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  • Transformation of seven day clinical pharmacy services in acute hospitals

    September 2016

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    NHS England INFORMATION READER BOX

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    Nursing Trans. & Corp. Ops. Commissioning Strategy

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    Transformation of seven day clinical pharmacy services in

    acute hospitals

    Version number: 1

    First published: 05/09/2016

    Updated:

    Prepared by: NHS England, Office of the Chief Professional Officers (Chief

    Pharmaceutical Officer), Medical Directorate

    Classification: OFFICIAL

    Promoting equality and addressing health inequalities are at the heart of NHS

    Englands values. Throughout the development of the policies and processes cited in

    this document, we have:

    Given due regard to the need to eliminate discrimination, harassment and

    victimisation, to advance equality of opportunity, and to foster good relations

    between people who share a relevant protected characteristic (as cited under

    the Equality Act 2010) and those who do not share it; and

    Given regard to the need to reduce inequalities between patients in access to,

    and outcomes from healthcare services and to ensure services are provided

    in an integrated way where this might reduce health inequalities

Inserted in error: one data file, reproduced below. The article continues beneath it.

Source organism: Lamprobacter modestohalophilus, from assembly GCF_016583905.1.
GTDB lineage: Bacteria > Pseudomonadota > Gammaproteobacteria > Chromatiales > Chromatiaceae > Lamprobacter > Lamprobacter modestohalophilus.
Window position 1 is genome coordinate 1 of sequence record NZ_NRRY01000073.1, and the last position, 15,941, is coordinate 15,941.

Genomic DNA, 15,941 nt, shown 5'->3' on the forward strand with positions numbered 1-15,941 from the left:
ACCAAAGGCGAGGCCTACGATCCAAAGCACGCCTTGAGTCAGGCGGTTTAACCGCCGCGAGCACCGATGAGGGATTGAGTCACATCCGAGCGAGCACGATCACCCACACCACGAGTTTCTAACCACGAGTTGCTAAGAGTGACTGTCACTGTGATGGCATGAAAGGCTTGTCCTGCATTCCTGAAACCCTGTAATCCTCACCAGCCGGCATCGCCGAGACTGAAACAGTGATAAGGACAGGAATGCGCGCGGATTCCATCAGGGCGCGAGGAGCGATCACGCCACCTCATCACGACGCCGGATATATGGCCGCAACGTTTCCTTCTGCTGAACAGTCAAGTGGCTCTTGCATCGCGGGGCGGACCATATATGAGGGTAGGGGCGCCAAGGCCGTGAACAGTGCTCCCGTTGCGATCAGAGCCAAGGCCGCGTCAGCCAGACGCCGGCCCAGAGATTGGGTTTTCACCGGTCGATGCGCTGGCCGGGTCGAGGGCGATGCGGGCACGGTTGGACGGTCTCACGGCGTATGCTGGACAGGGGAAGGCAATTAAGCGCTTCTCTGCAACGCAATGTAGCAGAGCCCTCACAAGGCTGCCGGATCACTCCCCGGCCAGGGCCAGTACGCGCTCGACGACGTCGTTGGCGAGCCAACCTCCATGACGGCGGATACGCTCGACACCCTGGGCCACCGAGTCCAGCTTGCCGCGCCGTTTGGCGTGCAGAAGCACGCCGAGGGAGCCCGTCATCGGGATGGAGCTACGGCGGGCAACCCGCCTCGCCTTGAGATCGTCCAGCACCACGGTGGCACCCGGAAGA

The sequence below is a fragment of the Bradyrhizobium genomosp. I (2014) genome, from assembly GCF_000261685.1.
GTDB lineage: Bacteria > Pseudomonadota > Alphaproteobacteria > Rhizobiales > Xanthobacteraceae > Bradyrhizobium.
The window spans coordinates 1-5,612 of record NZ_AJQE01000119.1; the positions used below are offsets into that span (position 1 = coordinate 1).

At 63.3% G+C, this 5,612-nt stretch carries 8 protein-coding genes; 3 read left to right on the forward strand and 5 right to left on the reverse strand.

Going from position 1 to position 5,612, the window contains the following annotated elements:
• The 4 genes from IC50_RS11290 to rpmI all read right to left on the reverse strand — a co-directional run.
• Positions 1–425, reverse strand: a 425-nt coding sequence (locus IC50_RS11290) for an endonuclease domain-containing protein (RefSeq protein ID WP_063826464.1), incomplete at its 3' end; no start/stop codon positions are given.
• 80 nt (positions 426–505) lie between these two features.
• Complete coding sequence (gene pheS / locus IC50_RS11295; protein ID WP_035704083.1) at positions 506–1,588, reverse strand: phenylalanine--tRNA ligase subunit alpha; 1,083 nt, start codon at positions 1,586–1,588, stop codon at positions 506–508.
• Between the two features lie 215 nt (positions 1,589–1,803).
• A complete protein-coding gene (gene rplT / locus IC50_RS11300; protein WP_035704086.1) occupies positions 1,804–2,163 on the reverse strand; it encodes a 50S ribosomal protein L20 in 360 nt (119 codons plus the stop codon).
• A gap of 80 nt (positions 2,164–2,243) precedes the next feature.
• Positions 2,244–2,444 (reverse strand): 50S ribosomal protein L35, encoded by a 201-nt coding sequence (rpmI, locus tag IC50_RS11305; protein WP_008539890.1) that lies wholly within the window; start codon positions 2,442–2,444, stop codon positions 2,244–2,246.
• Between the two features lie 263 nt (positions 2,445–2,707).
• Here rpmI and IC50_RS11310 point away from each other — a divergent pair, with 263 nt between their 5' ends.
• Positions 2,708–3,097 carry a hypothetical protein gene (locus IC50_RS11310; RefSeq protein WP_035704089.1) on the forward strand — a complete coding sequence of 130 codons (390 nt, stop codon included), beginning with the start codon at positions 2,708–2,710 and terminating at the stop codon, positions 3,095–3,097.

This information can be made available in alternative formats, such as easy

    read or large print, and may be available in alternative languages, upon

    request. Please contact 0300 311 22 33 or email [email protected]

    mailto:[email protected]

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    Foreword

    Clinical pharmacy skills in the NHS are currently in high demand. This isnt surprising

    in the context of polypharmacy, suboptimal medicines use, medication error,

    preventable medication related admissions to hospitals, increasing antimicrobial

    resistance and huge and rising therapeutic costs. The knowledge and skills of the

    pharmacist are central to optimising medicines use to create better outcomes for

    patients, better value for the taxpayer and more headroom to introduce new

    treatments.

    But a rewarding career and outlook for pharmacy professionals comes with its

    challenges. In common with other healthcare professions, there is notable variability

    in the consistency with which pharmaceutical services are provided and medicines

    optimisation implemented. Lord Carters final report on NHS productivity and

    efficiency, published in February 2016, identified significant variations in practice,